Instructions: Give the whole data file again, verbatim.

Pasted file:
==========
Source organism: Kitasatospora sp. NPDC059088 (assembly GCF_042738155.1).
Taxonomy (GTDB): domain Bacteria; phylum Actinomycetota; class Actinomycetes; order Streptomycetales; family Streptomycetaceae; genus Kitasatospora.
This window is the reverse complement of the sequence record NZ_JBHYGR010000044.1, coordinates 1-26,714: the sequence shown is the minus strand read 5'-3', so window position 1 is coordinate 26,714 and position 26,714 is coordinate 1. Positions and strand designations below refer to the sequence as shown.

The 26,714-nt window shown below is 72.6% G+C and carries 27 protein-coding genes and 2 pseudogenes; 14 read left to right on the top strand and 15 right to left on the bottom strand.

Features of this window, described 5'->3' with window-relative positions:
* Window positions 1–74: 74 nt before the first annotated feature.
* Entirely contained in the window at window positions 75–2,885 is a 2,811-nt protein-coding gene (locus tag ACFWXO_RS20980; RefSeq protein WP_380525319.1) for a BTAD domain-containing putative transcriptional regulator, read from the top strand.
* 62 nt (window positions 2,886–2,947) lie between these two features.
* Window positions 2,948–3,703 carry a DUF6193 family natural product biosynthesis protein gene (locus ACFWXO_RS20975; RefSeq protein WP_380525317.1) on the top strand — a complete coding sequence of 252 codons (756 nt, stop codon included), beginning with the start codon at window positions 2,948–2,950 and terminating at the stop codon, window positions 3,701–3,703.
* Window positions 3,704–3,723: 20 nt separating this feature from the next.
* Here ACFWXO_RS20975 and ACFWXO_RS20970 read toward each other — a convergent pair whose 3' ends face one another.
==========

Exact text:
Source organism: Kitasatospora sp. NPDC059088 (assembly GCF_042738155.1).
Taxonomy (GTDB): domain Bacteria; phylum Actinomycetota; class Actinomycetes; order Streptomycetales; family Streptomycetaceae; genus Kitasatospora.
This window is the reverse complement of the sequence record NZ_JBHYGR010000044.1, coordinates 1-26,714: the sequence shown is the minus strand read 5'-3', so window position 1 is coordinate 26,714 and position 26,714 is coordinate 1. Positions and strand designations below refer to the sequence as shown.

The 26,714-nt window shown below is 72.6% G+C and carries 27 protein-coding genes and 2 pseudogenes; 14 read left to right on the top strand and 15 right to left on the bottom strand.

Features of this window, described 5'->3' with window-relative positions:
* Window positions 1–74: 74 nt before the first annotated feature.
* Entirely contained in the window at window positions 75–2,885 is a 2,811-nt protein-coding gene (locus tag ACFWXO_RS20980; RefSeq protein WP_380525319.1) for a BTAD domain-containing putative transcriptional regulator, read from the top strand.
* 62 nt (window positions 2,886–2,947) lie between these two features.
* Window positions 2,948–3,703 carry a DUF6193 family natural product biosynthesis protein gene (locus ACFWXO_RS20975; RefSeq protein WP_380525317.1) on the top strand — a complete coding sequence of 252 codons (756 nt, stop codon included), beginning with the start codon at window positions 2,948–2,950 and terminating at the stop codon, window positions 3,701–3,703.
* Window positions 3,704–3,723: 20 nt separating this feature from the next.
* Here ACFWXO_RS20975 and ACFWXO_RS20970 read toward each other — a convergent pair whose 3' ends face one another.